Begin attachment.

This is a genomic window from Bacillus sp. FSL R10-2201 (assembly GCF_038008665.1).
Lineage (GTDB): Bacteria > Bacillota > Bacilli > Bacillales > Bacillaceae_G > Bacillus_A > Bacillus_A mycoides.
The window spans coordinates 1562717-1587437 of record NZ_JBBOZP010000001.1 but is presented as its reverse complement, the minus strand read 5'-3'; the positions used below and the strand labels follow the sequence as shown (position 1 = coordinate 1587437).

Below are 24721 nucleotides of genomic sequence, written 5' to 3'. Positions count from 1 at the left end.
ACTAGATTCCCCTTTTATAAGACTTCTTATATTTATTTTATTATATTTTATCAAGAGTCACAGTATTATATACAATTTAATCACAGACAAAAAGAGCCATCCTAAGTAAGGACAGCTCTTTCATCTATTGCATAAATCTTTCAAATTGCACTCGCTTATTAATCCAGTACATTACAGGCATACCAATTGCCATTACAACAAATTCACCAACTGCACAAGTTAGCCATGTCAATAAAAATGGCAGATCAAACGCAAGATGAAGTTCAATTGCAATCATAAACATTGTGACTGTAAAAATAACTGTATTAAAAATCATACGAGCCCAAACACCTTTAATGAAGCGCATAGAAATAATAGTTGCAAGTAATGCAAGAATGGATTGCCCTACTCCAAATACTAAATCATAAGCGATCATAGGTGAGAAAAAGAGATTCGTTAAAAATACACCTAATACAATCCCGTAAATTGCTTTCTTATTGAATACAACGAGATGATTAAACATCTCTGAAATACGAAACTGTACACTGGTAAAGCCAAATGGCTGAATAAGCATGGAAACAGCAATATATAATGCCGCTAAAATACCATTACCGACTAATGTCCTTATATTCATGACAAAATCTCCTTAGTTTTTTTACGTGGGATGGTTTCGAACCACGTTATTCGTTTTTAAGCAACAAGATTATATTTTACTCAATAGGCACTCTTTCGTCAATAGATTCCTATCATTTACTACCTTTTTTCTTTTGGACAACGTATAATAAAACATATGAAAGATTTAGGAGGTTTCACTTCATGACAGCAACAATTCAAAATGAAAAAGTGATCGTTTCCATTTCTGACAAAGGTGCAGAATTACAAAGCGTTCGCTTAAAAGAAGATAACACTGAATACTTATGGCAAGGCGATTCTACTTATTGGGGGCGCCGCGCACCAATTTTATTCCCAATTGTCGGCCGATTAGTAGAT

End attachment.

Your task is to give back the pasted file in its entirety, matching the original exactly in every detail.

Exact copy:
This is a genomic window from Bacillus sp. FSL R10-2201 (assembly GCF_038008665.1).
Lineage (GTDB): Bacteria > Bacillota > Bacilli > Bacillales > Bacillaceae_G > Bacillus_A > Bacillus_A mycoides.
The window spans coordinates 1562717-1587437 of record NZ_JBBOZP010000001.1 but is presented as its reverse complement, the minus strand read 5'-3'; the positions used below and the strand labels follow the sequence as shown (position 1 = coordinate 1587437).

Below are 24721 nucleotides of genomic sequence, written 5' to 3'. Positions count from 1 at the left end.
ACTAGATTCCCCTTTTATAAGACTTCTTATATTTATTTTATTATATTTTATCAAGAGTCACAGTATTATATACAATTTAATCACAGACAAAAAGAGCCATCCTAAGTAAGGACAGCTCTTTCATCTATTGCATAAATCTTTCAAATTGCACTCGCTTATTAATCCAGTACATTACAGGCATACCAATTGCCATTACAACAAATTCACCAACTGCACAAGTTAGCCATGTCAATAAAAATGGCAGATCAAACGCAAGATGAAGTTCAATTGCAATCATAAACATTGTGACTGTAAAAATAACTGTATTAAAAATCATACGAGCCCAAACACCTTTAATGAAGCGCATAGAAATAATAGTTGCAAGTAATGCAAGAATGGATTGCCCTACTCCAAATACTAAATCATAAGCGATCATAGGTGAGAAAAAGAGATTCGTTAAAAATACACCTAATACAATCCCGTAAATTGCTTTCTTATTGAATACAACGAGATGATTAAACATCTCTGAAATACGAAACTGTACACTGGTAAAGCCAAATGGCTGAATAAGCATGGAAACAGCAATATATAATGCCGCTAAAATACCATTACCGACTAATGTCCTTATATTCATGACAAAATCTCCTTAGTTTTTTTACGTGGGATGGTTTCGAACCACGTTATTCGTTTTTAAGCAACAAGATTATATTTTACTCAATAGGCACTCTTTCGTCAATAGATTCCTATCATTTACTACCTTTTTTCTTTTGGACAACGTATAATAAAACATATGAAAGATTTAGGAGGTTTCACTTCATGACAGCAACAATTCAAAATGAAAAAGTGATCGTTTCCATTTCTGACAAAGGTGCAGAATTACAAAGCGTTCGCTTAAAAGAAGATAACACTGAATACTTATGGCAAGGCGATTCTACTTATTGGGGGCGCCGCGCACCAATTTTATTCCCAATTGTCGGCCGATTAGTAGAT